Tuesday, January 7, 2014

A Creepy Christmas Carol

        Stave One opens with the author emphasizing the death of Scrooges partner by continuously saying, "Marley was dead." The next couple of pages gave a vivid description of Scrooge and a conversation between Scrooge and his nephew, which led to Scrooge dismissing him. He then is visited by these gentlemen who are looking for wealthy individuals to give money to poor people in the area for food on Christmas. We find out from the earlier pages that Scrooge despises the holidays because he feels it is a waste of time, so with that being said, he abruptly declines their offer. He leaves his work and sees his dead partners face in the knocker of the door  while opening it, but doesn't think much of it. He then gets ready for bed after reading the newspaper and sitting by the fire. Scrooge begins to hear loud noises and is shocked when he realizes Marley standing there with chains on his arms. They talk for a little about why Marley wonders the earth as a spirit and at first Scrooge is not buying that it is really his partner. Marley explains its the things he has done when he was alive that keeps him from resting. The ghost becomes angered by Scrooges attitude and Scrooge becomes frightened. Marley tells Scrooge to escape the same faith as himself, he will be visited by three ghosts in the next three days. Scrooge is uncertain, but doesn't really ask any questions. Marley then leaves through the window. Scrooge looks outside and sees spirits with chains on similar to Marley in the sky. He closes the window and goes directly to sleep like nothing happened.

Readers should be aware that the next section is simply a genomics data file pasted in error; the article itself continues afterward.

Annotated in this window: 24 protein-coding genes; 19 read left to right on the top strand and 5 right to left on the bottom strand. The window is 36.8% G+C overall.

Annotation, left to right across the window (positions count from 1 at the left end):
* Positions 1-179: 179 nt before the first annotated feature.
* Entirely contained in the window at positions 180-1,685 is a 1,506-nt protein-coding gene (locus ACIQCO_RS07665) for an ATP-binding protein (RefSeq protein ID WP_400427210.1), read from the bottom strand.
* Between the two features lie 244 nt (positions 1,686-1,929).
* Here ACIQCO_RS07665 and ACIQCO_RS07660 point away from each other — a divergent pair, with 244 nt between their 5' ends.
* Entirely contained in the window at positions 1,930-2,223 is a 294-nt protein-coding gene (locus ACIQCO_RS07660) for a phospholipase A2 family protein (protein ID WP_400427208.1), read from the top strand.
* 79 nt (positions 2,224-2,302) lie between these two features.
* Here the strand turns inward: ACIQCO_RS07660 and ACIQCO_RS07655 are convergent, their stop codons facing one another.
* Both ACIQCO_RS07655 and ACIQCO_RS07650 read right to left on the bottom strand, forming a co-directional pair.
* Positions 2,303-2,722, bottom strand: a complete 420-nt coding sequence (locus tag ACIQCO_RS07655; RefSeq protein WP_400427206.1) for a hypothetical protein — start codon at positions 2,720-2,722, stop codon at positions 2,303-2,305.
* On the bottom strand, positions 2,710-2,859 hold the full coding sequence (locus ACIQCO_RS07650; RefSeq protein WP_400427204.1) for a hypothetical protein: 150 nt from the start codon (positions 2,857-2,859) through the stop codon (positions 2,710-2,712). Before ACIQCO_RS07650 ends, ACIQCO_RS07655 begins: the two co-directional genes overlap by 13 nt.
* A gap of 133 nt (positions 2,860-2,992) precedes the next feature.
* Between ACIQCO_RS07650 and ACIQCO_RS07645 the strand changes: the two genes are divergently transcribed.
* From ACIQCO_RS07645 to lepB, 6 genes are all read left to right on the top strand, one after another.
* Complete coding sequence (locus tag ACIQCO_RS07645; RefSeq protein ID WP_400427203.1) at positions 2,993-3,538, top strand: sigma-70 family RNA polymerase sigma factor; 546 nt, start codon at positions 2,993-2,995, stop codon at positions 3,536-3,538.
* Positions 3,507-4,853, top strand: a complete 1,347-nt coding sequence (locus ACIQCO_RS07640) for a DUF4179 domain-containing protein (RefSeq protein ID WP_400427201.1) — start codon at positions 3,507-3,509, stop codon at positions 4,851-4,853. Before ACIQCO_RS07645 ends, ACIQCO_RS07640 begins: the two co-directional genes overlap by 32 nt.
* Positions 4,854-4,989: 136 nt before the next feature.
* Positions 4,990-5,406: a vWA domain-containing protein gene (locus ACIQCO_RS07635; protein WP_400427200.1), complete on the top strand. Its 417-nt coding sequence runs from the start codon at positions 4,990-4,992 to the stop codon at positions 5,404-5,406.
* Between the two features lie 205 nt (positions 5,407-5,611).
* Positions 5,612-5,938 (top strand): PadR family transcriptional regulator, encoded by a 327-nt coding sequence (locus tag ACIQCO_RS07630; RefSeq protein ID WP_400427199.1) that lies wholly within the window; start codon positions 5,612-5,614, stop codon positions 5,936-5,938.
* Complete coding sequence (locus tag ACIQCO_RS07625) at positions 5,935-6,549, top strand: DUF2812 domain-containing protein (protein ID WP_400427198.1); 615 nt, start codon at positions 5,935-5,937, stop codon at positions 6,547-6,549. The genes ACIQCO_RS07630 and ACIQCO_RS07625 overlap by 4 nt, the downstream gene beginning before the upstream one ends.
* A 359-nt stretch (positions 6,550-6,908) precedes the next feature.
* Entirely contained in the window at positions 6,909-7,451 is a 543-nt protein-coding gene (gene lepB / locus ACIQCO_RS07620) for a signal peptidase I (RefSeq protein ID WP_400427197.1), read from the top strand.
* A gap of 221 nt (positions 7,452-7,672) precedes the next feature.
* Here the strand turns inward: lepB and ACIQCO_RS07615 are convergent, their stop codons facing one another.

Stephen King's perspective would be that "A Christmas Carol" takes the delightfulness and merriness  of Christmas and flips it around by adding ghosts and creepy occurrences. Stave One is a great example of the slit twist on the cheerful holiday. When Scrooges dead partner shows up, it kind of gives a horror vibe to it, which draws the reader in. The reader might think Scrooge is crazy and how could you blame them? He is seeing ghosts inside and outside his house. Are they a figment of his imagination or are they real? I feel that is the thrilling part of the story. In my opinion, pages 20 to 25 connect to part of King's thesis. As i stated before, it seems as if Scrooge is going crazy. It could be due to stress in his life. I definitely think it relates to the "we are crazy" part of the thesis because the ghost is what appeals to us, not the man treating everyone horribly or neglecting his family. Personally, I don't see how reading this story would release my tension, so i don't fully agree with that part. 

2 comments:

  1. I agree with you, Stephen King perspective of "A Christmas Carol" would be more darker and a twist of horror specially with these ghost.. it's like A Nightmare Before Christmas but scarier.

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  2. Not a bad post, Eric. As we said in class, however, be sure to proofread a little more carefully ;-)

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